Posts Tagged ‘Neal Katyal’

Skeptical Federal Appellate Court Hears Arguments on the ACA

Wednesday, August 3rd, 2011

Attorneys representing 26 states – with Florida taking the lead – locked horns with the Obama administration in the U.S. Court of Appeals for the 11th Circuit over the constitutionality of the Patient Protection and Affordable Care Act (ACA).Florida, 25 other states and the National Federation of Independent Business claim that the “individual mandate” violates the Constitution’s Commerce Clause by requiring that Americans buy healthcare insurance or pay a penalty.

Arguing for the Obama administration was acting Solicitor General, Neal Katyal, who said “People are seeking this good already in untold numbers.  The good of healthcare.  It’s purely financing.  It’s about failure to pay.  Not about failure to buy.”  Katyal pointed out that the 50 million Americans who currently lack healthcare insurance too often end up in emergency rooms for medical treatment, driving up costs.  Defending the law, Katyal emphasized the special nature of healthcare and the insurance market today.  He said billions of dollars incurred by people without insurance are passed on to people who carry insurance.  Arguing for the states, attorney Paul Clement conceded that the government can enact laws that people acquire healthcare insurance, but not until they need medical care.  Prior to that, “they’re not engaged in commerce.  They’re sitting in their living rooms,” Clement said.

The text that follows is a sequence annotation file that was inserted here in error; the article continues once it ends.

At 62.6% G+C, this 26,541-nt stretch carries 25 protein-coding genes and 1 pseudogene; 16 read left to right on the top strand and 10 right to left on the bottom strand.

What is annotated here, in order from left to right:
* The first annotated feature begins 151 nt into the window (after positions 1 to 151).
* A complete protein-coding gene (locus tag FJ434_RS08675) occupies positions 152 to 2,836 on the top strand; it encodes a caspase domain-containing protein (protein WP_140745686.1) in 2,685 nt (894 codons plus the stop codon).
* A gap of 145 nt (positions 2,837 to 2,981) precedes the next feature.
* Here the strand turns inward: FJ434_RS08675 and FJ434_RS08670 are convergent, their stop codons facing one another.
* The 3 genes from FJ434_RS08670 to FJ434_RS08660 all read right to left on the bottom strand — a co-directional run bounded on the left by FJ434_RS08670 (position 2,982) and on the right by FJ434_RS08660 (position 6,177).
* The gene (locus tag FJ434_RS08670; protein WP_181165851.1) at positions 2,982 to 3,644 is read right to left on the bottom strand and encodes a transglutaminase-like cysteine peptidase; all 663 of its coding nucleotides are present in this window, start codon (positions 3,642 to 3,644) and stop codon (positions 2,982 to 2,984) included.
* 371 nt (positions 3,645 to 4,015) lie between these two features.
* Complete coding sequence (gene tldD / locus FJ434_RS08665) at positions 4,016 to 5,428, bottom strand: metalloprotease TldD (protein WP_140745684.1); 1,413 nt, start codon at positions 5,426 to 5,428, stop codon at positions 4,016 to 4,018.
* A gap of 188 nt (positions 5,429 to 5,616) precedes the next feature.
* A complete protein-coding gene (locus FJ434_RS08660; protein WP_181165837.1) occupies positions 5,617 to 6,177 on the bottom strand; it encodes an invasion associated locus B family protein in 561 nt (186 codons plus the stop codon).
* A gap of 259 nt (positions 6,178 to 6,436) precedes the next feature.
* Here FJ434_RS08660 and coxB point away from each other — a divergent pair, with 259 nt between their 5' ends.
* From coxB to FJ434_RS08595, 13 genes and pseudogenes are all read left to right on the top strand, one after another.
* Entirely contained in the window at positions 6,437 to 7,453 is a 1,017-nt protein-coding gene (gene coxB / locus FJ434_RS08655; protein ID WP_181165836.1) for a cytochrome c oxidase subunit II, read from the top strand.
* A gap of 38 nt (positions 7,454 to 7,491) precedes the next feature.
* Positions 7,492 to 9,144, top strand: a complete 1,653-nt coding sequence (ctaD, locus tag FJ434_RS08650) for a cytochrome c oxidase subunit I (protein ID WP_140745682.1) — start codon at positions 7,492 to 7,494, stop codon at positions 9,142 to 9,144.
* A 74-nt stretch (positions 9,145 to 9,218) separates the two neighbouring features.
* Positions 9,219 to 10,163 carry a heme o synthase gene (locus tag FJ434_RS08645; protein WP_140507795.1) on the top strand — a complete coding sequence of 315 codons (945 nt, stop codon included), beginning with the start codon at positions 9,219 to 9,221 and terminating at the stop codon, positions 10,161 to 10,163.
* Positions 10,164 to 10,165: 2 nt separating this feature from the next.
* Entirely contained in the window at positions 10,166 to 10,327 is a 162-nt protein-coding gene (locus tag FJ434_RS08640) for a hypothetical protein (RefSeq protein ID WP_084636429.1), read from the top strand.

The three-judge panel seemed to be skeptical about the government’s position. “I can’t find any case like this,” Chief Judge Joel Dubina said.  “If we uphold this, are there any limits” to the federal government’s power?  Judge Stanley Marcus said “I can’t find any case” in the past where the courts upheld “telling a private person they are compelled to purchase a product in the open market…Is there anything that suggests Congress can do this?”

So far, three federal district judges have upheld the ACA while two have ruled it is unconstitutional.  Three cases were heard by appeals courts, with a fourth appellate panel planning to hold a hearing in September.  The current case has attracted the most attention because it involves 26 state attorneys general who jointly challenged the law.  Additionally the Atlanta-based 11th Circuit is considered one of the nation’s most conservative federal appellate courts.

If any appeals courts declare the law unconstitutional, the case likely would be heard by the Supreme Court — perhaps during the election year.  Legal experts believe the 11th Circuit is more likely to rule against the administration.

The hearing was a government appeal of a decision by Florida-based U.S. District Judge Roger Vinson that ruled against the insurance mandate and voided the healthcare law.  According to Vinson, the mandate exceeded Congress’ power to regulate commerce because, instead of involving the usual “economic activity,” it targeted “inactivity,” in other words, someone’s decision not to purchase insurance.  This case is high profile because it was brought by more than half of the states; additionally, it tests an unprecedented lower-court ruling that invalidated the entire law.